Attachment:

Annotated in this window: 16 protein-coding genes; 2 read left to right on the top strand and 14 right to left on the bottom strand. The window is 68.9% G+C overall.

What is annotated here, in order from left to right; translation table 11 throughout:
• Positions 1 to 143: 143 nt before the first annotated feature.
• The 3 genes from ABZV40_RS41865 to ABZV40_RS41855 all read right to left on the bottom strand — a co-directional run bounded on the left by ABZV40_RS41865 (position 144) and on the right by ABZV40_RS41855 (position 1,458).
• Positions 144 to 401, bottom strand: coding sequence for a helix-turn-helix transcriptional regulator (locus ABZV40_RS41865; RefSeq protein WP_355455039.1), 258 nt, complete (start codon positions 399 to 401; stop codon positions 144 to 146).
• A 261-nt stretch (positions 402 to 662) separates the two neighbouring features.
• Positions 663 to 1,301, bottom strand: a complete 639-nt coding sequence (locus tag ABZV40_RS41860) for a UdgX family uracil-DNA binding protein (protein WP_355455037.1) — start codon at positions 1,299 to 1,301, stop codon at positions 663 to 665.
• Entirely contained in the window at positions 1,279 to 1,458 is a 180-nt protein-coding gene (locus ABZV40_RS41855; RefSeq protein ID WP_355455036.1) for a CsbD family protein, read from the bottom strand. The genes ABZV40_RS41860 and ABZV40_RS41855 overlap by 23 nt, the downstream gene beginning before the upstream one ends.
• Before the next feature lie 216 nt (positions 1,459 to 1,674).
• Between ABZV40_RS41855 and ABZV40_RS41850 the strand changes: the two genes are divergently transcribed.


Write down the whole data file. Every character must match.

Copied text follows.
Annotated in this window: 16 protein-coding genes; 2 read left to right on the top strand and 14 right to left on the bottom strand. The window is 68.9% G+C overall.

What is annotated here, in order from left to right; translation table 11 throughout:
• Positions 1 to 143: 143 nt before the first annotated feature.
• The 3 genes from ABZV40_RS41865 to ABZV40_RS41855 all read right to left on the bottom strand — a co-directional run bounded on the left by ABZV40_RS41865 (position 144) and on the right by ABZV40_RS41855 (position 1,458).
• Positions 144 to 401, bottom strand: coding sequence for a helix-turn-helix transcriptional regulator (locus ABZV40_RS41865; RefSeq protein WP_355455039.1), 258 nt, complete (start codon positions 399 to 401; stop codon positions 144 to 146).
• A 261-nt stretch (positions 402 to 662) separates the two neighbouring features.
• Positions 663 to 1,301, bottom strand: a complete 639-nt coding sequence (locus tag ABZV40_RS41860) for a UdgX family uracil-DNA binding protein (protein WP_355455037.1) — start codon at positions 1,299 to 1,301, stop codon at positions 663 to 665.
• Entirely contained in the window at positions 1,279 to 1,458 is a 180-nt protein-coding gene (locus ABZV40_RS41855; RefSeq protein ID WP_355455036.1) for a CsbD family protein, read from the bottom strand. The genes ABZV40_RS41860 and ABZV40_RS41855 overlap by 23 nt, the downstream gene beginning before the upstream one ends.
• Before the next feature lie 216 nt (positions 1,459 to 1,674).
• Between ABZV40_RS41855 and ABZV40_RS41850 the strand changes: the two genes are divergently transcribed.